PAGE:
You can also consult your doctor on the best time you should take turmeric supplements.
What is Turmeric Ginger Tea good for?
Turmeric Ginger Tea is good for the following functions:
- Antioxidant benefits
- Anti-inflammatory benefits
- Boosts immunity
- Antimicrobial properties
- Regulating blood sugar levels
- Improves digestion
- Anticancer properties
- Fights off heart disease
- Antidepressive properties
- Protection against neurodegenerative diseases (ex. Alzheimer’s)
- Acts as a natural pain killer
- Promotes losing weight
Below are the steps to make Turmeric Ginger tea:
- Add 1 cup of water (or you can also use milk), and let them boil
- Add 1 tablespoon of turmeric to the cup
- Add 1 tablespoon of ground cinnamon
- Add 1 tablespoon of honey
- Add half a tablespoon of ground pepper
- Mix then let it cool for a while
Is too much Turmeric bad for you?
Too much Turmeric can be bad for you as it may cause the following side effects:
- Acid reflux
- Upset stomach
- Kidney stones
- Skin flares
- Allergic reactions
They also can aggravate other digestive problems like gallstones. Even though there hasn’t been an official statement on the exact amount of turmeric to consume. The World Health Organization recommends a daily intake of 1.4 mg per pound of your body weight.
However, you should discuss this with your doctor so that they can take into consideration your overall health and any underlying medical condition before prescribing.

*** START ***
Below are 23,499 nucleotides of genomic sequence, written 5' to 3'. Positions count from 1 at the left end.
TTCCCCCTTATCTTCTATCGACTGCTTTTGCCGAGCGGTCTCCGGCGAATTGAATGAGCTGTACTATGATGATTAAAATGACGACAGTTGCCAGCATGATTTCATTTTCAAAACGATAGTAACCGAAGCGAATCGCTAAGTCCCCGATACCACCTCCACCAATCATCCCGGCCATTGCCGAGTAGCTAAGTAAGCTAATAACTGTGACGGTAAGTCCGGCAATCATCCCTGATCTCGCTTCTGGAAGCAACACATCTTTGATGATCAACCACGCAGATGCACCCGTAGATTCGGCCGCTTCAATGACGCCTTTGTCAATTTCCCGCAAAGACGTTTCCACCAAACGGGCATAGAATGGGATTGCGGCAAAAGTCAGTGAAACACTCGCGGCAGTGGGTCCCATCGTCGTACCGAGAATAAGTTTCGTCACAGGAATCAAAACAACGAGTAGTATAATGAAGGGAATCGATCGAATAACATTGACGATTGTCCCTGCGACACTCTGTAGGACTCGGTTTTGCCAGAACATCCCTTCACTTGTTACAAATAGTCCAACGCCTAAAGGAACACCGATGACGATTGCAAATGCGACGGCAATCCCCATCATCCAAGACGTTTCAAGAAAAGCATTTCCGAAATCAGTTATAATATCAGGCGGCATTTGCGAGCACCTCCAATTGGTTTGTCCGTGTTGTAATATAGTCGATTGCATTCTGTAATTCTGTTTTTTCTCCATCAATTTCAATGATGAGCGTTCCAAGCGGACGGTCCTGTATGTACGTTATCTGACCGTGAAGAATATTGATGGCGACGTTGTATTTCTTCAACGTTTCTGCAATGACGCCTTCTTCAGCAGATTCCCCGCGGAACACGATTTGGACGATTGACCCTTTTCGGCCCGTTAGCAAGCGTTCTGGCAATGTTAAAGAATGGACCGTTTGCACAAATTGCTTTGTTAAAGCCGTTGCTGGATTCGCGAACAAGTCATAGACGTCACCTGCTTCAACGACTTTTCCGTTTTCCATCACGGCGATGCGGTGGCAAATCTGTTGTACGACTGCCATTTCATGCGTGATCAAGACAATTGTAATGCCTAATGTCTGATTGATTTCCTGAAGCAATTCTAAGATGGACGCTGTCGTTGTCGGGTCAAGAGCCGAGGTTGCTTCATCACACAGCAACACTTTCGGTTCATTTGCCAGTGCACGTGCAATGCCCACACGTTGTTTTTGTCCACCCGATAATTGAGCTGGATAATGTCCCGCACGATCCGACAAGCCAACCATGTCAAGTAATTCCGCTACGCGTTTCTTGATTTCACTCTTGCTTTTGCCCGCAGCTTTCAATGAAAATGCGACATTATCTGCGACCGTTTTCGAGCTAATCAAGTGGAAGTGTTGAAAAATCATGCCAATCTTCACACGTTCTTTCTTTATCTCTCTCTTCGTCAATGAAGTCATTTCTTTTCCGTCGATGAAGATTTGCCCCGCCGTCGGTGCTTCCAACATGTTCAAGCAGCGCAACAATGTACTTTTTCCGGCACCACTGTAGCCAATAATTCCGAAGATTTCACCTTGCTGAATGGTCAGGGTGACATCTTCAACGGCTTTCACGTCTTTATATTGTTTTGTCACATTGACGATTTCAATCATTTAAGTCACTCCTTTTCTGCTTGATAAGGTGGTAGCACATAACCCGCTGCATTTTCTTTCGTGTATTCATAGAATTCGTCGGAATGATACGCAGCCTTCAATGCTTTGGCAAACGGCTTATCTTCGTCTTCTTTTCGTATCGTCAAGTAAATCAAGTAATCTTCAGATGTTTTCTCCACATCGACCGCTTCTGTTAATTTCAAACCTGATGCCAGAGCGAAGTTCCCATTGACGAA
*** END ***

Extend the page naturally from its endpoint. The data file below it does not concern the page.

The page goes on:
Are Turmeric supplements safe?
Turmeric supplements are only safe when taken in moderation. Since there haven’t been much data to support its long-term safety, it should be taken for a short duration as it can cause several side effects like digestive problems and suppressing iron absorption. Additionally, turmeric supplements have been known to interact with other medications.
Pregnant and breastfeeding women should completely avoid using turmeric supplements and obtain their curcumin from natural sources.
Thus, it’s best to carefully read the manufacturer’s information on the bottle because it can differ from label to label. Also, you should ask your doctor beforehand whether this supplement is right for you.
What is another name for Turmeric?
Another name for turmeric is the golden spice, however, it can also be known as any of the following:
- Curcuma longa
- Turmeric root
- Wild Curcuma
- Curcuma domestica
- Yellow zedoary
- Temu Putih
What is the dosage for Turmeric capsules?
The dosage for Turmeric capsules is around 3 to 5 capsules containing 500 mg of turmeric. These can be taken with or without food. However, you should ask your doctor first as turmeric capsules may interact with other medications you might be taking.
Moreover, you should stick to the manufacturer’s instructions on the bottle to avoid overdosing and experiencing unwanted adverse effects.
How long does it take for Turmeric to start working?
While it can take months to show any kind of progress, on average it takes as long as 4-8 weeks for Turmeric to start working, which means that patience is warranted when it comes to treatment with turmeric.